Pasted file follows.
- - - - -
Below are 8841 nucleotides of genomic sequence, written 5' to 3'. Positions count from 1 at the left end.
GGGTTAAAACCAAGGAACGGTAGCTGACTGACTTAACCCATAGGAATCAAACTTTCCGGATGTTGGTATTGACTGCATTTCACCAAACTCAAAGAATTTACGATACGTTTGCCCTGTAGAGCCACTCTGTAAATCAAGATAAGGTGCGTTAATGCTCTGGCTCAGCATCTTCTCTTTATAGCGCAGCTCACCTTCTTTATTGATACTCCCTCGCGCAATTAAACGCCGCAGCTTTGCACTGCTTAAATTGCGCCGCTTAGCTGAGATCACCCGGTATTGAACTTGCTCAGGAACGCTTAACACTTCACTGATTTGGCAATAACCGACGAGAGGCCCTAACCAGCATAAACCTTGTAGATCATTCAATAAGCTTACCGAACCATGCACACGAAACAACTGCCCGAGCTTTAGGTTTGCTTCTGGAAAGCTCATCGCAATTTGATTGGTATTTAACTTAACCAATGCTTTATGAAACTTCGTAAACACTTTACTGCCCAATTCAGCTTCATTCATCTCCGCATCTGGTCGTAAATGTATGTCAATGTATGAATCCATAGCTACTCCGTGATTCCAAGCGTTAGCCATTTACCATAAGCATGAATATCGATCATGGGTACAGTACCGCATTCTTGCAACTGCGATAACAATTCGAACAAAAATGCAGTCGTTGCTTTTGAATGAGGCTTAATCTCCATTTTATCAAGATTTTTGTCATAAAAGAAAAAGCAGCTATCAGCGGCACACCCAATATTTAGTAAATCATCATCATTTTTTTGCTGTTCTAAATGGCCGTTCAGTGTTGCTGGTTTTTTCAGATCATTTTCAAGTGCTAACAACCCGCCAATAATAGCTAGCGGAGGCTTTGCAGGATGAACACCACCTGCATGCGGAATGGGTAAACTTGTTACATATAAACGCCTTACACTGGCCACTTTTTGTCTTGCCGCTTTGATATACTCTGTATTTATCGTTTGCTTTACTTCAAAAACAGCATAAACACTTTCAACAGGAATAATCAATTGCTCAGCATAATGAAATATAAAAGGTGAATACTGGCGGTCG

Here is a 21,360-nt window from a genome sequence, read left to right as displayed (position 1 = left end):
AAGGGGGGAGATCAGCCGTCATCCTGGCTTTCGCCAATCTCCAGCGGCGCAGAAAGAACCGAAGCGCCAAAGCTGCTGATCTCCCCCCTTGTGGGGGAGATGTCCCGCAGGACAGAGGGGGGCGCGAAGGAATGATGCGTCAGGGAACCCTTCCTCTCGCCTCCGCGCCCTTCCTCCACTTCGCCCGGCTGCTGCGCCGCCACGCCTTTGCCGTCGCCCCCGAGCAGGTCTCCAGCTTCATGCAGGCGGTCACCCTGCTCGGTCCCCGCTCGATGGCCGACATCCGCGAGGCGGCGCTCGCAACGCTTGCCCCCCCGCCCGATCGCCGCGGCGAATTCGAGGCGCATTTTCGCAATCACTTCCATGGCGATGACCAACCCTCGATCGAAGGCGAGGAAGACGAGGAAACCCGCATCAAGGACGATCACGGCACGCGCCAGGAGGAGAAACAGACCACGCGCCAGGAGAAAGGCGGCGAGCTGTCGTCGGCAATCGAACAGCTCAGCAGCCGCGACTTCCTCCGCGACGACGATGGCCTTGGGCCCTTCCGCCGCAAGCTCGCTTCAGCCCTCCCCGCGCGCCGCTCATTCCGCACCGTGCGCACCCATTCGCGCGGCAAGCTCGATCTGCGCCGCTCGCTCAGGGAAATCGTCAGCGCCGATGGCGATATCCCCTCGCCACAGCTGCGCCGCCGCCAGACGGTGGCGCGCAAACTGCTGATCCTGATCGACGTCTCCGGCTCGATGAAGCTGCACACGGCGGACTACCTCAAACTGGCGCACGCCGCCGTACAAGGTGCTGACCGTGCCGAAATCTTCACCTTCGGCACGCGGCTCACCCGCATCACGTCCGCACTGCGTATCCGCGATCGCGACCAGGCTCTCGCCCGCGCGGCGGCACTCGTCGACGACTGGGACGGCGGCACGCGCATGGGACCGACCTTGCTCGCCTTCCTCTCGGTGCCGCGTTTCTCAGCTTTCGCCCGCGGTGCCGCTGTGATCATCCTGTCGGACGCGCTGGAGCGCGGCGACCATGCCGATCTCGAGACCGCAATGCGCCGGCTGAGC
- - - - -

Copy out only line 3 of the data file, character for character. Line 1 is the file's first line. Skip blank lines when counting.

Here is a 21,360-nt window from a genome sequence, read left to right as displayed (position 1 = left end):